But I digress.

Would it be so bad if robots replaced realtors?

For the vast majority of old-school agents, the job of being a realtor is to properly complete a fill-in-the-blanks contract.  Those who are proficient at it then call themselves ‘great negotiators’.

This week I saw a newer house that has been on the market for months, and from the photos, description, and price, there wasn’t an obvious reason why it wasn’t selling.  I called the agent – she didn’t answer – so I left a detailed message asking questions about its salability.  The next day she sent me a text that said the house was still for sale, on lockbox, and if I showed it, to lock all the doors when I left.  All of her comments were stated clearly in the MLS – her only attempt at selling her listing was to regurgitate what was already obvious.

A robot could have done it better – the robot could have at least responded within a minute with the same information, instead of the next day.

I know it’s demanding to expect realtors to process actual sales skills, but we’re not going to have much choice in the future – agents are going to need better skills to survive.  Filling out forms isn’t enough any more – a robot could do that, and frankly, robots might be an upgrade.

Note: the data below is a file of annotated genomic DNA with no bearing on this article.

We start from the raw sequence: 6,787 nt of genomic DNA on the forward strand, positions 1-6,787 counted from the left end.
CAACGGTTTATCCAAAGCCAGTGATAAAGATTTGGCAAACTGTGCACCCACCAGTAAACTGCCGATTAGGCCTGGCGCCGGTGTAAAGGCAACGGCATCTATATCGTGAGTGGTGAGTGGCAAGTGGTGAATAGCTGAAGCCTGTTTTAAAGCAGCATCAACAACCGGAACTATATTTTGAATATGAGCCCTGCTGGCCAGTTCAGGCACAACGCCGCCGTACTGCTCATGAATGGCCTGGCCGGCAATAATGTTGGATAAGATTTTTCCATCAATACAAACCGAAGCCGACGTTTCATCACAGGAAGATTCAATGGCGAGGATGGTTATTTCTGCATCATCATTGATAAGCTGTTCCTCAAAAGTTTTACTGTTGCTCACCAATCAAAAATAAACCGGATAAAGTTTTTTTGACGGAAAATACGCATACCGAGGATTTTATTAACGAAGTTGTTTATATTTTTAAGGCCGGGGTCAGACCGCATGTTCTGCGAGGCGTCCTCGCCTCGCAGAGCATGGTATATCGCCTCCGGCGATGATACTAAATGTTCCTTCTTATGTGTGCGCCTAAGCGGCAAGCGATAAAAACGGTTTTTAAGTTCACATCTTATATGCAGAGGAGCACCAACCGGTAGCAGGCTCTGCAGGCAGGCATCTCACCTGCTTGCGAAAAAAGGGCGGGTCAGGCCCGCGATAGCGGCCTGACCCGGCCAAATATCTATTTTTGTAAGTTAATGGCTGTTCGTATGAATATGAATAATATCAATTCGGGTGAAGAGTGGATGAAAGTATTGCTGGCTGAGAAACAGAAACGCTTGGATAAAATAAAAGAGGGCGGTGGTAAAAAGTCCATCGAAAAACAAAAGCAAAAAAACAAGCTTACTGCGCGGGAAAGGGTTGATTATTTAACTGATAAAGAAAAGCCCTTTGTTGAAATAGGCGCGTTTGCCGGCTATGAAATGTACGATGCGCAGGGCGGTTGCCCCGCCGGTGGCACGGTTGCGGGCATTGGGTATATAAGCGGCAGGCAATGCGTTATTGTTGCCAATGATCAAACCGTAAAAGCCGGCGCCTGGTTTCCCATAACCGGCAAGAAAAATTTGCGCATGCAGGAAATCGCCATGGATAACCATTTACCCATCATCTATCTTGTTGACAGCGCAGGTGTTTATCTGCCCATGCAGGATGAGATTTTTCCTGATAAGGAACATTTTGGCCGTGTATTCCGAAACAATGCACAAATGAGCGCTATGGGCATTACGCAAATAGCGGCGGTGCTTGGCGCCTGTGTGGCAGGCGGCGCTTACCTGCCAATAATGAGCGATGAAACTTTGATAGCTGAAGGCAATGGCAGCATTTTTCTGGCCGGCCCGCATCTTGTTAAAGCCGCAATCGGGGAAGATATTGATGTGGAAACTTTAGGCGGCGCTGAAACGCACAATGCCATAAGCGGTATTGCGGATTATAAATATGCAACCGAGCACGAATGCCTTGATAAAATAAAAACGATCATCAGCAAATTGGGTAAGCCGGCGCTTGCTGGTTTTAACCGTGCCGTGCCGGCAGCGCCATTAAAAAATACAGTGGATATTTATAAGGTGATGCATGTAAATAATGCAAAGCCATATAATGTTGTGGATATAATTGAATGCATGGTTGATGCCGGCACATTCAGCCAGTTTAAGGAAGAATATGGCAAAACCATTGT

When you list with me, you can count on me to properly engage with other realtors, and give them several reasons why they should sell your house.

Get Good Help!

Posted by on Jan 22, 2017 in Jim's Take on the Market, Listing Agent Practices, Realtor, Realtor Training, The Future | 2 comments

Living in a Storage Locker

This video has been viewed 500,000+ times in one day!  Thanks daytrip!

If you’ve got a small space, you’ll probably find some ingenious way to fit more stuff than should be possible. Necessity, as they say, is the mother of invention. But whatever your space-saving solution is, it probably doesn’t compare to all the methods used by Youtuber 007craft, who spent two months living in a small storage unit, unbeknownst to management of course.

007craft’s storage unit measures only 6x4x10, yet he managed to fit a bed, a large TV and surround sound speaker system, and an entire kitchen, complete with a homemade sink. He also has a number of storage racks on all the walls and even the ceiling, where he keeps everything he doesn’t use regularly.

Posted by on Jan 13, 2017 in Jim's Take on the Market, The Future | 5 comments